From teaching baking, my mother moved into catering. She made “Tortes,” an exquisite concoction of chiffon cake, mousse filling, and flavoured whipped cream. She developed this recipe, herself, and as a tribute to her absolute willingness to share her knowledge with anyone who was interested, she included the Torte as the finale in her twelve-session baking course.
My mother never refused to give anyone a recipe and she was always outraged when she heard stories of people who would share recipes but leave out, or change, ingredients. She wanted bakers to succeed and would often go to peoples’ homes to help them perfect something they were struggling with. She knew if your oven was not calibrated perfectly and she could tell you how to adjust for that. She knew if your ingredients were not right and she would not hesitate to tell you.
Her first book, For the Love of Baking, was born out of those years of teaching baking. Over her career, she met many others who were just as dedicated to the art of food preparation, and many became good and life-long friends, as well as colleagues. These people helped her compile and publish For the Love of Cooking.
When she opened a cooking school above a store on Eglinton Avenue West in Toronto, many of these friends became teachers on her staff. They were a hard-working and dedicated lot: Sandra Temes, Lucille Lorie, Esther Schwartz, Florence Goodman, Janice Goodman, Lenore Barrett, and Anna Axler were among her closest friends and contributors to her book. Please forgive me if your name belongs here, but I was very young when all this was taking place, and I do not remember all the details. To be sure, there were legions of you out there, helping her get the books together, testing recipes, having failures, laughing, testing more, and laughing more.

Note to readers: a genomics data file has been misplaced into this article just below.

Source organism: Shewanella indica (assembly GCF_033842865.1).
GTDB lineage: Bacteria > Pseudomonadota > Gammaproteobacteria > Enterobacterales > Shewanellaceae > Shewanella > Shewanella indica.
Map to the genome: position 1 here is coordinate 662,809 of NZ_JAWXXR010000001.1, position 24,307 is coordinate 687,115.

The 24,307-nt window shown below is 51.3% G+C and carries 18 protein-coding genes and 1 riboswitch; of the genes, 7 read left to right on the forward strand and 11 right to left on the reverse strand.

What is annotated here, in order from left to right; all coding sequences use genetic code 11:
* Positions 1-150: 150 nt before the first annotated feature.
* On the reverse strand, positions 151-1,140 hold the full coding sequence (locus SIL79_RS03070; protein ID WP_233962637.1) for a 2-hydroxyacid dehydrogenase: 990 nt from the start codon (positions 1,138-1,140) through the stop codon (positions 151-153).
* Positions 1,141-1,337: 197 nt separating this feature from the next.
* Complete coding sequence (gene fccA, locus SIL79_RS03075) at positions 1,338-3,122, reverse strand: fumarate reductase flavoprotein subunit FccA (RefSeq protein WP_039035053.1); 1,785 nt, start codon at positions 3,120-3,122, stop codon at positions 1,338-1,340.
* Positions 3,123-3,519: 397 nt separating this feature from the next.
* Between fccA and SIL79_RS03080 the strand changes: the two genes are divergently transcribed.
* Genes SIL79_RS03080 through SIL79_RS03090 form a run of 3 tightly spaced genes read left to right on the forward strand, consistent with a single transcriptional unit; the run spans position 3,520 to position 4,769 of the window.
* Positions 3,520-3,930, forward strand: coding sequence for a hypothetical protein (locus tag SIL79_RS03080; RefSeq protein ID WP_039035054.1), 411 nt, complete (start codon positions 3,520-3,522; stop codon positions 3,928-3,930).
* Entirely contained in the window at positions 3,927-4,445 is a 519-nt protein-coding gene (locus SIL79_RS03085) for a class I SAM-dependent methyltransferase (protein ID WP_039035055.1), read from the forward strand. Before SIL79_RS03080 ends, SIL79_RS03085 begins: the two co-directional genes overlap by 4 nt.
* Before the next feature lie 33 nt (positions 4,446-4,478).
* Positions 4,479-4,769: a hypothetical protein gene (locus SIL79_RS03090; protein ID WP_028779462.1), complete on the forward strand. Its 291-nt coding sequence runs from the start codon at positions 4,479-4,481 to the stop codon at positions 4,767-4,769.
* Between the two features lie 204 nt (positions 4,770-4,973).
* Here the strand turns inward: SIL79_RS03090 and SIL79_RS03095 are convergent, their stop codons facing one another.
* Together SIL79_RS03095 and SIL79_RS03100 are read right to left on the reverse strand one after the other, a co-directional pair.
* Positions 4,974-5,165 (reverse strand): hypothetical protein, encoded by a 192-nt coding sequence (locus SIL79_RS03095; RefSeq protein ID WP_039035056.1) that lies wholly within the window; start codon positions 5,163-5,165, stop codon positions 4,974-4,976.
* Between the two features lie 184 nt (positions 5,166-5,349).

I think it was a very happy time for my mother, although the work was very hard. One thing she never shrank from or feared was hard work. This is one of the great lessons I learned from her: work hard, do it right, and take pride in what you do.
My mother always seemed to be just a step ahead of what society was ready to accept as suitable behaviour for a woman. At a time when most women did not work, she longed to work and to be creative and independent. Her ventures were just a bit too early to be money-making ones, but she was the forerunner of many successful, food-related businesses. Bonnie Stern, a pupil, broke through and made teaching food preparation the highly regarded profession that my mother wanted it to be. Today, there is an entire television channel devoted to food. Those fifteen-minute guest spots that my mother did on shows such as CBC’s Take Thirty, demonstrating tortes or squares or neopolitans, no doubt set the stage for bigger things to come.
Well into her eighties, Lil was still cooking and baking and teaching and learning. When she became too frail to bake, herself, she passed on her skills to her caregiver, Aurora Suyat, so that she would not have to serve an “inferior product,” as she would say, to the many guests she continued to entertain. She loved her work and her students and she was always happy to answer a question on the phone or, in person, with a cup of tea, at her dining room table.